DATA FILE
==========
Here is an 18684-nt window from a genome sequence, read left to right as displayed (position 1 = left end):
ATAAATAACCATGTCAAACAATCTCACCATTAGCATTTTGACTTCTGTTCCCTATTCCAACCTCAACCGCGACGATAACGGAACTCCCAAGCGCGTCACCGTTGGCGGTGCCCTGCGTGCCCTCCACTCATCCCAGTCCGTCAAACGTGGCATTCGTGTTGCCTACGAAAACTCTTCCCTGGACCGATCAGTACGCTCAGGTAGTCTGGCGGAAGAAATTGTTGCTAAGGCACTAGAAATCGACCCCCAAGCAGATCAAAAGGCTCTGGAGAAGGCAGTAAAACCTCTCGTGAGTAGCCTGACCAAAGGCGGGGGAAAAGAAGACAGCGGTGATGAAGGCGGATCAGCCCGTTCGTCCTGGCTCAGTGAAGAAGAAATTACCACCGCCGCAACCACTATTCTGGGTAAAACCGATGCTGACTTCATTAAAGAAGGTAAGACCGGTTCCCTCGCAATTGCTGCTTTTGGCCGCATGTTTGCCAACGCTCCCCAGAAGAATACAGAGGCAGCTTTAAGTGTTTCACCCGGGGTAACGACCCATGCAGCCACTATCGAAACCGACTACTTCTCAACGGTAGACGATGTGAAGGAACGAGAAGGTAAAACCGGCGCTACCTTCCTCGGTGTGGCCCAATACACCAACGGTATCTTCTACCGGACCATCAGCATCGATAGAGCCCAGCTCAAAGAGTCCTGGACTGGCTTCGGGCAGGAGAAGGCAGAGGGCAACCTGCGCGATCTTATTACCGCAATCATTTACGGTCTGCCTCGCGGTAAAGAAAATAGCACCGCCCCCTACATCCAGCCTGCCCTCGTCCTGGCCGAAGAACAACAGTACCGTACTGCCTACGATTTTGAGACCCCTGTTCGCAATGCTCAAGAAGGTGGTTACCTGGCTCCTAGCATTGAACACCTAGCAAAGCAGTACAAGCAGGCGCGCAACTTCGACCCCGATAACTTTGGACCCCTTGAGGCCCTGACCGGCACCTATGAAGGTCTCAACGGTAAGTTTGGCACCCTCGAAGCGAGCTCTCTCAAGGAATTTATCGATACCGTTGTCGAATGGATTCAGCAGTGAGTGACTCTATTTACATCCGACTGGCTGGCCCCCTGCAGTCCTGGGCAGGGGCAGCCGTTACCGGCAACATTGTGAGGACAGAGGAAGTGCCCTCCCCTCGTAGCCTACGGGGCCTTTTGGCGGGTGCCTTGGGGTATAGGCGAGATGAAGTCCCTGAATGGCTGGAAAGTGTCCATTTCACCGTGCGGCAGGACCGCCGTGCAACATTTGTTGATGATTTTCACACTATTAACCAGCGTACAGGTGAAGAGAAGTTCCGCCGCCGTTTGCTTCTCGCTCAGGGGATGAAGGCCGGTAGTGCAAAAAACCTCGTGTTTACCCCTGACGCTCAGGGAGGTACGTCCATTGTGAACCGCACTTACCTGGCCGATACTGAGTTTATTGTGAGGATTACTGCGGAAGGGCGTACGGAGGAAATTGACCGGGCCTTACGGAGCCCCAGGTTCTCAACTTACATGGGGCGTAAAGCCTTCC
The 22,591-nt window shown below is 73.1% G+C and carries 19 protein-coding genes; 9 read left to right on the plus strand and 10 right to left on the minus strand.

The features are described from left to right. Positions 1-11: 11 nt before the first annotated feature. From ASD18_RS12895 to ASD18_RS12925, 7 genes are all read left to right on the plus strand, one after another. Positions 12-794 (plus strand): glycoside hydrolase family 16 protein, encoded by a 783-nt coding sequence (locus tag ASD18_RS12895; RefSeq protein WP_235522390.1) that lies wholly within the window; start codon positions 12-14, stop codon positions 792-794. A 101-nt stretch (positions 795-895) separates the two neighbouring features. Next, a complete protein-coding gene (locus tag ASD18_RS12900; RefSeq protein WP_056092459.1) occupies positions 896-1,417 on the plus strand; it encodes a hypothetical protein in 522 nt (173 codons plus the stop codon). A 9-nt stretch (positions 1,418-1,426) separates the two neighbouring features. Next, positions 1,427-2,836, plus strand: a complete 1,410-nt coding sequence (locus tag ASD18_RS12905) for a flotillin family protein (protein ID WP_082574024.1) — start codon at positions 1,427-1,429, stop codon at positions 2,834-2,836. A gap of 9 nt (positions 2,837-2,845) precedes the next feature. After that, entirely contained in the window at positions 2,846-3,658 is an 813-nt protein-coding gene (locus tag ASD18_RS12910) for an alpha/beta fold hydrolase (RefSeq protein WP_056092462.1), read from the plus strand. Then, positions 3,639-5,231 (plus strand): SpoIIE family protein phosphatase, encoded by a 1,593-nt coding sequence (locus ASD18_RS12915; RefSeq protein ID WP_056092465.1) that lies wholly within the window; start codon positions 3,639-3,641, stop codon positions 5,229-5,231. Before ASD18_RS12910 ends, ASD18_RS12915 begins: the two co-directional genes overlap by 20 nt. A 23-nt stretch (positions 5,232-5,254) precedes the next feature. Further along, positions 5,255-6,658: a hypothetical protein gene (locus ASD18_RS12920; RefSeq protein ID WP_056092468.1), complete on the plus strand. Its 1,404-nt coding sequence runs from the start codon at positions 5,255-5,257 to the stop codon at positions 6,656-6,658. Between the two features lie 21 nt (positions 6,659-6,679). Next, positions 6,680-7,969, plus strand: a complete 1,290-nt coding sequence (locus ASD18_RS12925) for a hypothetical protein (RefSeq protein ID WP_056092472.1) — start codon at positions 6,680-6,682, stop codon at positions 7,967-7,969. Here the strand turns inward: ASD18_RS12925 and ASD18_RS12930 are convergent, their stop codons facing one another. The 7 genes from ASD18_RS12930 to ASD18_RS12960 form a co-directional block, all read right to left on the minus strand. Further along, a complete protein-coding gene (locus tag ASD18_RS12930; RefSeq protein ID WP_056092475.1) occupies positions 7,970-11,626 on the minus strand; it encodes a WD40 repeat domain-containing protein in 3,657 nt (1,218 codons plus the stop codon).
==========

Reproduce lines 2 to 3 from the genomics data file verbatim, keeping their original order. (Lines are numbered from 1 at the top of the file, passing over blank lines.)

ATAAATAACCATGTCAAACAATCTCACCATTAGCATTTTGACTTCTGTTCCCTATTCCAACCTCAACCGCGACGATAACGGAACTCCCAAGCGCGTCACCGTTGGCGGTGCCCTGCGTGCCCTCCACTCATCCCAGTCCGTCAAACGTGGCATTCGTGTTGCCTACGAAAACTCTTCCCTGGACCGATCAGTACGCTCAGGTAGTCTGGCGGAAGAAATTGTTGCTAAGGCACTAGAAATCGACCCCCAAGCAGATCAAAAGGCTCTGGAGAAGGCAGTAAAACCTCTCGTGAGTAGCCTGACCAAAGGCGGGGGAAAAGAAGACAGCGGTGATGAAGGCGGATCAGCCCGTTCGTCCTGGCTCAGTGAAGAAGAAATTACCACCGCCGCAACCACTATTCTGGGTAAAACCGATGCTGACTTCATTAAAGAAGGTAAGACCGGTTCCCTCGCAATTGCTGCTTTTGGCCGCATGTTTGCCAACGCTCCCCAGAAGAATACAGAGGCAGCTTTAAGTGTTTCACCCGGGGTAACGACCCATGCAGCCACTATCGAAACCGACTACTTCTCAACGGTAGACGATGTGAAGGAACGAGAAGGTAAAACCGGCGCTACCTTCCTCGGTGTGGCCCAATACACCAACGGTATCTTCTACCGGACCATCAGCATCGATAGAGCCCAGCTCAAAGAGTCCTGGACTGGCTTCGGGCAGGAGAAGGCAGAGGGCAACCTGCGCGATCTTATTACCGCAATCATTTACGGTCTGCCTCGCGGTAAAGAAAATAGCACCGCCCCCTACATCCAGCCTGCCCTCGTCCTGGCCGAAGAACAACAGTACCGTACTGCCTACGATTTTGAGACCCCTGTTCGCAATGCTCAAGAAGGTGGTTACCTGGCTCCTAGCATTGAACACCTAGCAAAGCAGTACAAGCAGGCGCGCAACTTCGACCCCGATAACTTTGGACCCCTTGAGGCCCTGACCGGCACCTATGAAGGTCTCAACGGTAAGTTTGGCACCCTCGAAGCGAGCTCTCTCAAGGAATTTATCGATACCGTTGTCGAATGGATTCAGCAGTGAGTGACTCTATTTACATCCGACTGGCTGGCCCCCTGCAGTCCTGGGCAGGGGCAGCCGTTACCGGCAACATTGTGAGGACAGAGGAAGTGCCCTCCCCTCGTAGCCTACGGGGCCTTTTGGCGGGTGCCTTGGGGTATAGGCGAGATGAAGTCCCTGAATGGCTGGAAAGTGTCCATTTCACCGTGCGGCAGGACCGCCGTGCAACATTTGTTGATGATTTTCACACTATTAACCAGCGTACAGGTGAAGAGAAGTTCCGCCGCCGTTTGCTTCTCGCTCAGGGGATGAAGGCCGGTAGTGCAAAAAACCTCGTGTTTACCCCTGACGCTCAGGGAGGTACGTCCATTGTGAACCGCACTTACCTGGCCGATACTGAGTTTATTGTGAGGATTACTGCGGAAGGGCGTACGGAGGAAATTGACCGGGCCTTACGGAGCCCCAGGTTCTCAACTTACATGGGGCGTAAAGCCTTCC
The 22,591-nt window shown below is 73.1% G+C and carries 19 protein-coding genes; 9 read left to right on the plus strand and 10 right to left on the minus strand.